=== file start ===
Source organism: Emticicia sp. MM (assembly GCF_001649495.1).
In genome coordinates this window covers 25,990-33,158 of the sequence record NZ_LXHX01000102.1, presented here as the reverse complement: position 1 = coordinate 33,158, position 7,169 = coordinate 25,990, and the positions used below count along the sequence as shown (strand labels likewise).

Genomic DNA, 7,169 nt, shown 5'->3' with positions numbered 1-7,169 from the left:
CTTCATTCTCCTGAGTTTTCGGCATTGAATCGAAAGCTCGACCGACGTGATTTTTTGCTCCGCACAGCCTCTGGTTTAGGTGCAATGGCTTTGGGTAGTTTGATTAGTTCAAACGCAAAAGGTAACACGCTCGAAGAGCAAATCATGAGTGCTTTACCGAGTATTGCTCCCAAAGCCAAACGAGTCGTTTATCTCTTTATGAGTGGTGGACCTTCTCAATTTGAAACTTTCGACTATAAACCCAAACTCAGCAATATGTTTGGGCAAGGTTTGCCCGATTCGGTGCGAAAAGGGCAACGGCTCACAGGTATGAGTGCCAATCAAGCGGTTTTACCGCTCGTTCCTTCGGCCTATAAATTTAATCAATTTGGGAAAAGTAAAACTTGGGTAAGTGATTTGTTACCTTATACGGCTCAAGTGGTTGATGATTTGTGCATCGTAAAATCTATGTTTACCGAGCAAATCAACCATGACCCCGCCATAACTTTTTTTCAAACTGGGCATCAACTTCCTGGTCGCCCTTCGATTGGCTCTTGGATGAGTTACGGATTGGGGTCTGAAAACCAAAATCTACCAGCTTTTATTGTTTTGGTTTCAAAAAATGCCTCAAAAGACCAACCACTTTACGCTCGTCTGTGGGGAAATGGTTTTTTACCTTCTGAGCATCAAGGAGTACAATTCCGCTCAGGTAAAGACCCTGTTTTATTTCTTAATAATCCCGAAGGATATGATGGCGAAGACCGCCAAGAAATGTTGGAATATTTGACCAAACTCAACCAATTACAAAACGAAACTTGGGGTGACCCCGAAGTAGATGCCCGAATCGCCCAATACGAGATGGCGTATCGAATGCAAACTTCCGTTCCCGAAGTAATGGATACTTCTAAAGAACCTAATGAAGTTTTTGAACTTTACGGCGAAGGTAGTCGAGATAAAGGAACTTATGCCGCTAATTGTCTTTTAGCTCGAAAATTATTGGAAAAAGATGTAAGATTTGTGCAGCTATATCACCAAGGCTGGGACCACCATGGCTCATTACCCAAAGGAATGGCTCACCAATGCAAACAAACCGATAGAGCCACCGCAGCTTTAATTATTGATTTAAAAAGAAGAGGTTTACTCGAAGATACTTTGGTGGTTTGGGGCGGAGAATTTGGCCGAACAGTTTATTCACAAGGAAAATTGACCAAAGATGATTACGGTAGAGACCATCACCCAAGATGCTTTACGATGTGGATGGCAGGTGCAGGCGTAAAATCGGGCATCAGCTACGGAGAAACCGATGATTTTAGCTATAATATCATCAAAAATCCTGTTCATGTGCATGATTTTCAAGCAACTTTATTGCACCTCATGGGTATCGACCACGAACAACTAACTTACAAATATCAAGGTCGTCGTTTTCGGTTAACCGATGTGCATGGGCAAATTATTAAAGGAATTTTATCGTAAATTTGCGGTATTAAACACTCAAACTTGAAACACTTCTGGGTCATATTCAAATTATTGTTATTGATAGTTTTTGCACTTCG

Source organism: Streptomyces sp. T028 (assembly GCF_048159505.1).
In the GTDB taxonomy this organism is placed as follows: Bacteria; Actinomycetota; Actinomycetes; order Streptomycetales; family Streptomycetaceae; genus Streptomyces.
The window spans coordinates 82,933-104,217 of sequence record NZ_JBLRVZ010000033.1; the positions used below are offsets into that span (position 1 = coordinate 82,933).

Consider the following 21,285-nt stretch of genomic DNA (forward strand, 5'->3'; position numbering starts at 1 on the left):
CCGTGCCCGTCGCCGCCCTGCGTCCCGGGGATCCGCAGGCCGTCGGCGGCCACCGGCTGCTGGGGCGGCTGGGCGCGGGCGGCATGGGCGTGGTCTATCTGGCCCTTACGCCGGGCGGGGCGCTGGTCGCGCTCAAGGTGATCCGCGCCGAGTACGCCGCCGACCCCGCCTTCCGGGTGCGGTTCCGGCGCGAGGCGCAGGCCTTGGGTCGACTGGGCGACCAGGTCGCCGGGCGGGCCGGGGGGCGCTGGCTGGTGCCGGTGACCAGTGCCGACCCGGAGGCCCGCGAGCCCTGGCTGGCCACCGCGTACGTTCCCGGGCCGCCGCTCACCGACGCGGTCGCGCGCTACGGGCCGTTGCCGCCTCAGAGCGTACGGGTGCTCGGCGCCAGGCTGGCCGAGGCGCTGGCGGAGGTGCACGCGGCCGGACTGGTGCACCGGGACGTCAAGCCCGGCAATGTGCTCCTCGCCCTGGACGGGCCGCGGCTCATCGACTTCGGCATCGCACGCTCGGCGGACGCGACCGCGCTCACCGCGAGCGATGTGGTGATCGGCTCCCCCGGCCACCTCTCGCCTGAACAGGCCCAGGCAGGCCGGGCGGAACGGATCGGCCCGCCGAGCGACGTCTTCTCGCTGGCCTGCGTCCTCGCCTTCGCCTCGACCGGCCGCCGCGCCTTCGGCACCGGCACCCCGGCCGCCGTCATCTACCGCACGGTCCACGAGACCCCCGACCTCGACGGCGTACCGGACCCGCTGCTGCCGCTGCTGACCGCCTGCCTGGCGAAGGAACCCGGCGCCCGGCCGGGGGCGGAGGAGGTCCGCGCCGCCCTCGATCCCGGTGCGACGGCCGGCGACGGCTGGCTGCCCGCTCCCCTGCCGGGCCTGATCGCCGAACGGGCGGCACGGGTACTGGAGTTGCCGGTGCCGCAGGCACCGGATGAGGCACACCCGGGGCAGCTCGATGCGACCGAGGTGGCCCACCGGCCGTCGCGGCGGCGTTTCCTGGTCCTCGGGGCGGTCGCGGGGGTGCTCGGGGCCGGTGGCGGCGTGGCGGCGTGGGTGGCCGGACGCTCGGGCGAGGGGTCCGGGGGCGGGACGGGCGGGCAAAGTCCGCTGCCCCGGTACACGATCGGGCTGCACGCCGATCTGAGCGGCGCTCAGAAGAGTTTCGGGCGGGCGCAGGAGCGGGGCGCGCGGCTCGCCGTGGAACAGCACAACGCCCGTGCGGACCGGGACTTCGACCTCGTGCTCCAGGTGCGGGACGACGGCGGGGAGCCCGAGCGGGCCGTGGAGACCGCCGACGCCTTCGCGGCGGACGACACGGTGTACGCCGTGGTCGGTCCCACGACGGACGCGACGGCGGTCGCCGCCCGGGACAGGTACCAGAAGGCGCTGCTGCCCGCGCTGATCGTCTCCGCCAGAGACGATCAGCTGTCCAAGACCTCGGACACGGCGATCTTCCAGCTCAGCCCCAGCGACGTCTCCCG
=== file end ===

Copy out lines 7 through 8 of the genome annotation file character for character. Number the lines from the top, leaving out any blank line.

The window spans coordinates 82,933-104,217 of sequence record NZ_JBLRVZ010000033.1; the positions used below are offsets into that span (position 1 = coordinate 82,933).

Consider the following 21,285-nt stretch of genomic DNA (forward strand, 5'->3'; position numbering starts at 1 on the left):